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Marky Markov and the Funky Sentences

Marky Markov is an experiment in Markov Chain generation implemented in Ruby. It can be used both from the command-line and as a library within your code.

NOTE: 0.3.0 now uses arrays with multiple entries per word instead of a hash key for each word with the value representing number of occurences. While a less elegant solution, it leads to much faster text generation.


gem install marky_markov

Imported Module Usage

Temporary Dictionary

A basic usage of the TemporaryDictionary, which parses strings and files into a temporary dictionary that will not be saved to disk.

require 'marky_markov'
markov =
markov.parse_string "These words will be added to the temporary dictionary."
markov.parse_file "filename.txt"
puts markov.generate_n_sentences 5
puts markov.generate_n_words 200
markov.clear! # Clear the temporary dictionary.

Persistent Dictionary

Dictionary creates or opens a persistent dictionary at a location defined by its initalizer, and will allow you to build and save a dictionary over multiple runs. to ensure existing files aren't overwritten, the system appends .mmd to the end of the dictionary name.

require 'marky_markov'
markov ='dictionary') # Saves/opens dictionary.mmd
markov.parse_file "ENV["HOME"]/Documents/largefileindocs.txt"
markov.parse_file "anotherfileyay.txt"
puts markov.generate_n_words 10
puts markov.generate_n_sentences 2
markov.save_dictionary! # Saves the modified dictionary/creates one if it didn't exist.


If you keep looking at generate_n_words or generate_n_sentences and wonder why you can't put a number in there, well, you can!


The default dictionary depth is two words. {["I", "hope"] => ["this"], ["hope", "this"] => ["makes"], ["this", "makes"] => ["sense"]} but it can be set to a depth between 1 and 5 upon dictionary creation, though really any higher than 3 and it starts to simply print passages from the source text.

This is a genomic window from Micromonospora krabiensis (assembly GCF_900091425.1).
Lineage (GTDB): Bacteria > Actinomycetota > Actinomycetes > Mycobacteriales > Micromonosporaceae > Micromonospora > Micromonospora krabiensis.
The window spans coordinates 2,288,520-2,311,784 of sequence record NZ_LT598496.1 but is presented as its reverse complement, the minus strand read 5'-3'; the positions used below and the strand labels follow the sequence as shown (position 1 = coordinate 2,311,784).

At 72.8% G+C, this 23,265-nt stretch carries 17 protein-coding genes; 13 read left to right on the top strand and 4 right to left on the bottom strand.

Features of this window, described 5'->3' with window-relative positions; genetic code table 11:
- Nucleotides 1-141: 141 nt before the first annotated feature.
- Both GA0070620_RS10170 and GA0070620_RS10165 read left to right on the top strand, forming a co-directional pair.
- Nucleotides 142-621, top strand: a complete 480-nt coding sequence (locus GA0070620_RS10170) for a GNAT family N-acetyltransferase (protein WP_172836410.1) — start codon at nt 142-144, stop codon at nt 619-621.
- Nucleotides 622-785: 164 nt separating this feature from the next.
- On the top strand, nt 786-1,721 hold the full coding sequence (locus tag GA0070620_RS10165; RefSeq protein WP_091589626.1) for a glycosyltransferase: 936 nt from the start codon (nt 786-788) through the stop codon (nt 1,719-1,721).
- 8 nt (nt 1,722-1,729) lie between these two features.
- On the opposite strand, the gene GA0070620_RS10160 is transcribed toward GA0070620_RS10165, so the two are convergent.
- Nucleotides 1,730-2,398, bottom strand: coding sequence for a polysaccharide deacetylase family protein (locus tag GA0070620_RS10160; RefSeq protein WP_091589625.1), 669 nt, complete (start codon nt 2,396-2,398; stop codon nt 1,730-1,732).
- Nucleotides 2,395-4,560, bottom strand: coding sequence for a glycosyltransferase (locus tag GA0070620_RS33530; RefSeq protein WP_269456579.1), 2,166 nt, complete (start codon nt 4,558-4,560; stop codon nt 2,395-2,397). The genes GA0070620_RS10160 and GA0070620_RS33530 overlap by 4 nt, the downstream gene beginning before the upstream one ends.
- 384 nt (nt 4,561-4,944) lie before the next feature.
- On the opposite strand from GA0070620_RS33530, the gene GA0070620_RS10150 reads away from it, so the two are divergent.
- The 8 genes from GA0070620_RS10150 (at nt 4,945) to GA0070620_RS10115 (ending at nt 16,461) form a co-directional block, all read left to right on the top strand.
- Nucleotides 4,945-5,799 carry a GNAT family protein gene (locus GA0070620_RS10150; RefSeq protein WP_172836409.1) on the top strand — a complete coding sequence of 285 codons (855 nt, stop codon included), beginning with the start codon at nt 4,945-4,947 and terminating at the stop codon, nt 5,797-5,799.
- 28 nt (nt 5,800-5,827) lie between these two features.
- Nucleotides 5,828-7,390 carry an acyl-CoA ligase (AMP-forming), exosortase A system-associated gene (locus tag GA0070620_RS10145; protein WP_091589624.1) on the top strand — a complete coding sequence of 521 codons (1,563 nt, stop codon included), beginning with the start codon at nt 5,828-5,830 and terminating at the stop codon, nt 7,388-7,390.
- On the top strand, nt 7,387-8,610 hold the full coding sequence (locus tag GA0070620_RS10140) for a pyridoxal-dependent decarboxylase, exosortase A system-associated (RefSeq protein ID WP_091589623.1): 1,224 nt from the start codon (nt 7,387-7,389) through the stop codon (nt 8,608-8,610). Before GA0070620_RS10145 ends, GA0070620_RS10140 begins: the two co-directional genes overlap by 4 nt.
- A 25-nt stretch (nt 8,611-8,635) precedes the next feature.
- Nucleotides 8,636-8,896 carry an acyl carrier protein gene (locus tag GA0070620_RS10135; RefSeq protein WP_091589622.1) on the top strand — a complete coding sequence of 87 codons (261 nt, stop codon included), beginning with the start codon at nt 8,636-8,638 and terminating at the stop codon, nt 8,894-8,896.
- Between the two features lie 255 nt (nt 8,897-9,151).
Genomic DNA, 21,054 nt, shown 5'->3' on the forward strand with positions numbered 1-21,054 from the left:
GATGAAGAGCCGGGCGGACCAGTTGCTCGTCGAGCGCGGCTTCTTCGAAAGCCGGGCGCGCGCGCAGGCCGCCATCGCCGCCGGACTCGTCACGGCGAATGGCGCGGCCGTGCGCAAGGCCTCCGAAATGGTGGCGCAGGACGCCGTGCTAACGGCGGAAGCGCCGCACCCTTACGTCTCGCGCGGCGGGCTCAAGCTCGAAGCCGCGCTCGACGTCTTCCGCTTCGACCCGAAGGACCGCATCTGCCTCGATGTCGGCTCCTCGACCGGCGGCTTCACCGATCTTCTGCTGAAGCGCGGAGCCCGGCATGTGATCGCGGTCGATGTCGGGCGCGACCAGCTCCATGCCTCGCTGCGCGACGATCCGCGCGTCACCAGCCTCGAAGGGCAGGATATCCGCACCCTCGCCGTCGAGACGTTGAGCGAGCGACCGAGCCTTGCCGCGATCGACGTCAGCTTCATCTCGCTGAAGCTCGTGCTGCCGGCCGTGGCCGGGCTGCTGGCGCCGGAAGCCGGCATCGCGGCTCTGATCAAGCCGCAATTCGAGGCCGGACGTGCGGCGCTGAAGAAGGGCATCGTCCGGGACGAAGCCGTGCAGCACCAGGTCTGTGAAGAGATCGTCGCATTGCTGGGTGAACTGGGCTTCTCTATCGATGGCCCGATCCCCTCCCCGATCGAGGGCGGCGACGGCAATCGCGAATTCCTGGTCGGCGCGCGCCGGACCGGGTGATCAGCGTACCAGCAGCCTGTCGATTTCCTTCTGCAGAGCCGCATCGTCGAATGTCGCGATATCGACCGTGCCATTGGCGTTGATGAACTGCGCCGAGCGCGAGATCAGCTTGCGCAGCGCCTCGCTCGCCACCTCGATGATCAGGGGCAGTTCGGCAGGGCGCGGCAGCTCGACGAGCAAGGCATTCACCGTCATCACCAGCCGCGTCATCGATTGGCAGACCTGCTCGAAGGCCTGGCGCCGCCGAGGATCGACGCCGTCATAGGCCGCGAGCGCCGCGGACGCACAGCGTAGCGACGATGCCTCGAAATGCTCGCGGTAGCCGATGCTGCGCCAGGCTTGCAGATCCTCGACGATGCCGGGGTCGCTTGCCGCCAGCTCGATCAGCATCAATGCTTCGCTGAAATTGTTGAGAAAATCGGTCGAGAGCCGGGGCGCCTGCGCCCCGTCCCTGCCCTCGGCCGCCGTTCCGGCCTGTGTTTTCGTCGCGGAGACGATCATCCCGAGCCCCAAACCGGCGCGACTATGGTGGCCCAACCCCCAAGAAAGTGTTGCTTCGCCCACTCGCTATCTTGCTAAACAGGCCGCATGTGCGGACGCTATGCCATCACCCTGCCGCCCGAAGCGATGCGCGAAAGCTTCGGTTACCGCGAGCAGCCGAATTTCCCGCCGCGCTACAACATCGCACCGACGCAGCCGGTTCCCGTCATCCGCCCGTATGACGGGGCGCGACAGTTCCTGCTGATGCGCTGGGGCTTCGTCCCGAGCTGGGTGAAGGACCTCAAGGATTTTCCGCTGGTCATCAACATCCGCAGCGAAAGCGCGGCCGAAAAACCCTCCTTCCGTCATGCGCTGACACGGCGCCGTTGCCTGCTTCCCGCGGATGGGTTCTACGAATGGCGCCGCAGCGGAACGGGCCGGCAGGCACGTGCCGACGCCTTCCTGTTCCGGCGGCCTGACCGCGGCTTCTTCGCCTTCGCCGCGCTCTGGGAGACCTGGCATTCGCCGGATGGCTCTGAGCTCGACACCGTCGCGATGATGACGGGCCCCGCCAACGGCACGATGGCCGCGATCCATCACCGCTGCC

markov ='dictionary', 3)

creates a dictionary with a depth of three words. {["I", "hope", "this"] => ["makes"], ["hope", "this", "makes"] => ["sense"]

Delete a Dictionary

If you want to delete a dictionary you call it upon the Dictionary class itself while passing in the filename/location.


OR you can pass in a MarkyMarkov::Dictionary object directly.


Train from a string

If you want to add to your dictionary from a string instead of a file, easy!

markov.parse_string "I hope this makes sense."

Command-Line Usage

Build a Dictionary

marky_markov read textfile.txt

to build your word probability dictionary. You can run the command on different files to continue adding to your dictionary file.

Say Some Words

marky_markov speak -c 3

Will use the dictionary to create three sentences. If no number is passed it will default to five sentences..

Temporary Dictionaries

marky_markov speak -s other-file.txt -c 8

Generates a temporary dictionary based on the source file passed to it and uses that to speak. Here we're loading other-file.txt and restricting the generated text to 8 sentences.

STDIN, Pipe Away!

echo "Hello, how are you" | marky_markov

Marky-Markov is compatible with other STDIN/STDOUT command-line applications and can accept STDIN.

marky_markov listen "Bullfighting is difficult on the moon"

You can also supply a string as an argument to generate the text with, though the results are nonsense without a substantial text base to work from.

Usage: marky_markov COMMAND [OPTIONS]

    speak: Generate Markov Chain sentence (5 sentences by default)
    listen [sentence]: Generate Markov Chain sentence from supplied string.
    read [file]: Add words to dictionary from supplied text file

    -d, --dictionary LOCATION        Use custom dictionary location
    -c, --sentencecount NUMBER       Set number of sentences generated
    -s, --source FILE                Generate and use temporary dictionary from source text
        --reset                      WARNING: Deletes default dictionary.
    -h, --help                       Display this screen


Markov Chain Generator







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